Anthony Bascilli was a quirky guy!
One of the most mysterious burial sites in historic Thurber Cemetery is the grave of Anthony Bascilli (1855 – 1932.) Even in life, Anthony Bascilli had his quirks. According to Jeff Walker at the Texas Tabernacle blog, this Hungarian immigrant sometimes amused himself by getting drunk and tossing off half-sticks of dynamite while strolling the back roads of Thurber, Texas.
Bascilli worked in Thurber’s coal mines, so I suppose access to dynamite was easy. And you’ve got to get your jollies somehow, right?
Anthony Bascilli’s elaborate burial plans
What really sets Anthony Bascilli apart from other rowdy coal miners of his day, are the elaborate preparations he made for his own burial. For starters, he hired his buddy, Luigi Biondini (a.k.a. Gigi) and his son, Johnny, to build a custom coffin.
Slept in his own coffin
In the past, having your coffin built well in advance of your death was not that unusual. In fact, people sometimes added shelves and stood them against a wall to be used as bookcases until they were needed otherwise. Anthony Bascilli, however, wanted to make sure his coffin was comfy, so he slept in it for several years prior to his own eternal rest. (Someone even told me that Mr. Bascilli had a glass face plate in the front of his coffin, but I have not been able to confirm this.)
Grave had sturdy brick walls
Mr. Bascilli’s preparations did not end there. Not only did he have his grave dug in advance, but he had its walls lined with brick and mortar. It must have looked a bit like an elevator shaft or a rectangular well.
Two steel doors above Anthony Bascilli’s casket
Anthony Bascilli wasn’t content to simply have dirt piled upon his casket, either. He specifically requested that a steel door be placed above his body and then covered with a couple feet of dirt. After that, a second steel door would be placed before the final layer of dirt. Why do you suppose he felt the need to for two steel doors above him?
Whisky bottles hidden in the dirt
Bascilli even had plans for the dirt that would cover him: To ensure that it would be gently shoveled rather than roughly tossed into his grave, he allegedly hid bottles of whisky throughout the mound. I guess these were like party favors for the gravediggers! (Speaking of, last week’s historic graveyard post was about the Patron Saint of Gravediggers, in case you missed it.)
Air tube and casket key
To top it all off, Anthony Bascilli has an air vent installed from the grave to his coffin. He wanted a key to the casket to be dropped down this pipe so that it would be inside the coffin with him. (When I visited the grave, I didn’t see an air vent, but from what I’ve read, it did exist at one time. Thurber Cemetery has been vandalized several times, so who knows?)
What were Anthony Bascilli’s motivations?
Frankly, I don’t understand Bascilli’s need for an air vent. Why not just be buried with the key? This part of the story makes me wonder if Mr. Bascilli had ever read Edgar Alan Poe’s story “The Premature Burial” and felt the need for a safety coffin to ensure that he was not buried alive.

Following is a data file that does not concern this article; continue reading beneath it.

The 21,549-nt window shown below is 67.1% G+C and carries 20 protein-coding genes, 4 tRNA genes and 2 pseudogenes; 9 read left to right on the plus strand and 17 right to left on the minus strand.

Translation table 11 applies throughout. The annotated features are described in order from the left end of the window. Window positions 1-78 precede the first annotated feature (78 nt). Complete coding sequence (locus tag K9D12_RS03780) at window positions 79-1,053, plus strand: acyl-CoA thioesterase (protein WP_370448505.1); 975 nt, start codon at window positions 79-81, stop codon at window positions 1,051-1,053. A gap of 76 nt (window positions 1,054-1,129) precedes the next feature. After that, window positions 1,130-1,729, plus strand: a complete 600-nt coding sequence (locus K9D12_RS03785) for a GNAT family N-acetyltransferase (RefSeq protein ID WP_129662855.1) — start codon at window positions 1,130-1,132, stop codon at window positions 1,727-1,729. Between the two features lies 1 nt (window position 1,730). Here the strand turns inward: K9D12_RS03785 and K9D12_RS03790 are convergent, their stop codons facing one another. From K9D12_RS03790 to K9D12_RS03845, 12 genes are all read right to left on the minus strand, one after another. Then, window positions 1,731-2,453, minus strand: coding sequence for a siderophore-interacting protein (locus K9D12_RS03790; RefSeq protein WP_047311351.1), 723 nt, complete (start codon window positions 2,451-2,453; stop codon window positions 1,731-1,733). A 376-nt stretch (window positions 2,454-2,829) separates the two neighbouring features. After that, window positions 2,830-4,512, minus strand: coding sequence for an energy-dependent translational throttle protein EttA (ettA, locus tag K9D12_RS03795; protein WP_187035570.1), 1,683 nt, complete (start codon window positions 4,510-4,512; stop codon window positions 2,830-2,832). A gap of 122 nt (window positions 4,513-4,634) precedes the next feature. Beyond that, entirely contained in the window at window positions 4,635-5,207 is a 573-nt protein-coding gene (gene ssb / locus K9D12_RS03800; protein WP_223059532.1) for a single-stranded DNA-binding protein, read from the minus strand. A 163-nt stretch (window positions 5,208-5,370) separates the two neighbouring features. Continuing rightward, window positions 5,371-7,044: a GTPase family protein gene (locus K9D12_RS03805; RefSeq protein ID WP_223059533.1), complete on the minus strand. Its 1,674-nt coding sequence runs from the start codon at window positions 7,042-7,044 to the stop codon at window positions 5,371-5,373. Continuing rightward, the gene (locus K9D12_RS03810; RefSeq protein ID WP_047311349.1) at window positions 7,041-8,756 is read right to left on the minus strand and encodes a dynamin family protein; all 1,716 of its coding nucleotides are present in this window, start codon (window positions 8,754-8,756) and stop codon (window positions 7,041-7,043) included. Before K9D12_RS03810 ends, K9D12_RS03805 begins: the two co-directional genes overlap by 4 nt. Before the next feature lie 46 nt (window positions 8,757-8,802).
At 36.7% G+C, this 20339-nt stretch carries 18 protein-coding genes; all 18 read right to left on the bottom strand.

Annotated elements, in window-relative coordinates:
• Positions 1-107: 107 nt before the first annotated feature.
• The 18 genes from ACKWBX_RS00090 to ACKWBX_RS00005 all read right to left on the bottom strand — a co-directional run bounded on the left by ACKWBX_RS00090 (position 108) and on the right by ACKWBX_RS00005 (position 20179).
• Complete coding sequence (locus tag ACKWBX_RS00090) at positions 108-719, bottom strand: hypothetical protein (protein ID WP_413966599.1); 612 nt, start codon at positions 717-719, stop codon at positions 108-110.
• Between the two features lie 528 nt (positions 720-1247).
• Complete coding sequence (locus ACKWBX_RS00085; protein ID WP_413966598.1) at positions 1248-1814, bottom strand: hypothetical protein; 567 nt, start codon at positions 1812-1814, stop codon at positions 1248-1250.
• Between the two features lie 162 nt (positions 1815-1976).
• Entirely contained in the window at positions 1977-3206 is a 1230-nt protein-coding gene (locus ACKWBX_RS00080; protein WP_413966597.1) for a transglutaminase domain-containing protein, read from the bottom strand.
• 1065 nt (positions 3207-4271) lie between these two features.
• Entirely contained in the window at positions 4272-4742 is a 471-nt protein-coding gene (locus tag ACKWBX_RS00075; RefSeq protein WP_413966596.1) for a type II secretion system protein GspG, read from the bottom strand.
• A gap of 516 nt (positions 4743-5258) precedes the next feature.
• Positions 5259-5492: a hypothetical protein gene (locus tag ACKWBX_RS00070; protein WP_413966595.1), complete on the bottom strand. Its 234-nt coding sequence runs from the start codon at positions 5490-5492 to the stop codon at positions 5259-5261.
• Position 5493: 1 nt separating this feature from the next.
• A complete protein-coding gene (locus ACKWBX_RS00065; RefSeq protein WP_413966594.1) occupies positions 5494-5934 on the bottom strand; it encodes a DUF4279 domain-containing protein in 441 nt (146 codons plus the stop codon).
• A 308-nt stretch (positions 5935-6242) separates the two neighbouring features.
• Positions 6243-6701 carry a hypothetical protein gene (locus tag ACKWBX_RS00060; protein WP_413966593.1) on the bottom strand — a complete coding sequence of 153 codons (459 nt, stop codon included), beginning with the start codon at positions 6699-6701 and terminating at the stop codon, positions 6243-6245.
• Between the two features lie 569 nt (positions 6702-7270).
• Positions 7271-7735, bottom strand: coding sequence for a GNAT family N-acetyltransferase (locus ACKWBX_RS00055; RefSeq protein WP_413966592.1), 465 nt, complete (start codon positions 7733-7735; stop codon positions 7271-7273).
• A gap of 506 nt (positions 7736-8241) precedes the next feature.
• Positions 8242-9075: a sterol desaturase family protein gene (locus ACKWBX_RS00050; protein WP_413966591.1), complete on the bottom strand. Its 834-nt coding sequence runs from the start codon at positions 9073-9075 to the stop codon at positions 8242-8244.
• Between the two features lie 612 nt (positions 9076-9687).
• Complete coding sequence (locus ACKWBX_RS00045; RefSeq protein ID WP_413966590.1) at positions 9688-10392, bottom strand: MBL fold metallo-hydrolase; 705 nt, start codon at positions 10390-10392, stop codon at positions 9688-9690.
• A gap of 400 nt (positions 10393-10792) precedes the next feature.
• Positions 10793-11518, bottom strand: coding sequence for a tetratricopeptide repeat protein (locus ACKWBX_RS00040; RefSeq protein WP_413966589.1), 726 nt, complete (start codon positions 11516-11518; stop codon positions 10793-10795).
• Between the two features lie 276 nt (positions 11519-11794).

Cross with an unusual photo
Also, Anthony’s wooden cross was originally much taller than what you see in my photos, and had a metal framed photo of his friend, Louis Piontek, on it. Why he’d have a photo of his friend and not himself at his grave is anyone’s guess.
And finally, Mr. Bascilli made sure that a brand new suit and pair of dress shoes were tucked into the foot of his casket. This, at least, makes sense. When Judgment Day came, he wanted to look his best.
Anthony Bascilli’s grave is one of those quirky Texas tales I keep hoping to learn something new about. I first learned about him while reading Ghosts In The Graveyard: Texas Cemetery Tales by Olyve Hallmark Abbott. (I’ve since had the pleasure of meeting Olyve in person. She’s a delightful lady and I highly recommend her books!)
One can only imagine that his friends and family must have teased Anthony Bascilli about his elaborate grave and burial plans. I sure wish he had left behind a written testimonial explaining his motivations in more detail. Whatever the case, I’m sure we can all agree is that Mr. Bascilli was quite a character!
Next week’s historic cemetery post
If you enjoyed this article, stay tuned for next week’s post in which I’ll share the meaning behind a different cemetery symbol, and/or an interesting historic graveyard monument or story. If you’d like to read more now, click here for: more historic cemetery symbols articles.
FREE Cemetery Symbols Guide:
Would you like a FREE guide to historic cemetery symbolism? If so, click the image below to sign up for my newsletter, and I’ll send you one as a thank you:
Latest posts by Tui Snider (see all)
- Understanding Cemetery Symbols: What does a lotus flower represent? #cemetery #history #GraveHour - 04/13/2018
- Scraped Graveyards – a Southern Tradition? Understanding Cemetery Symbols #history #GraveHour - 04/12/2018
- Understanding Cemetery Symbols: What is the Hebrew version of RIP? #cemetery #history #GraveHour - 04/11/2018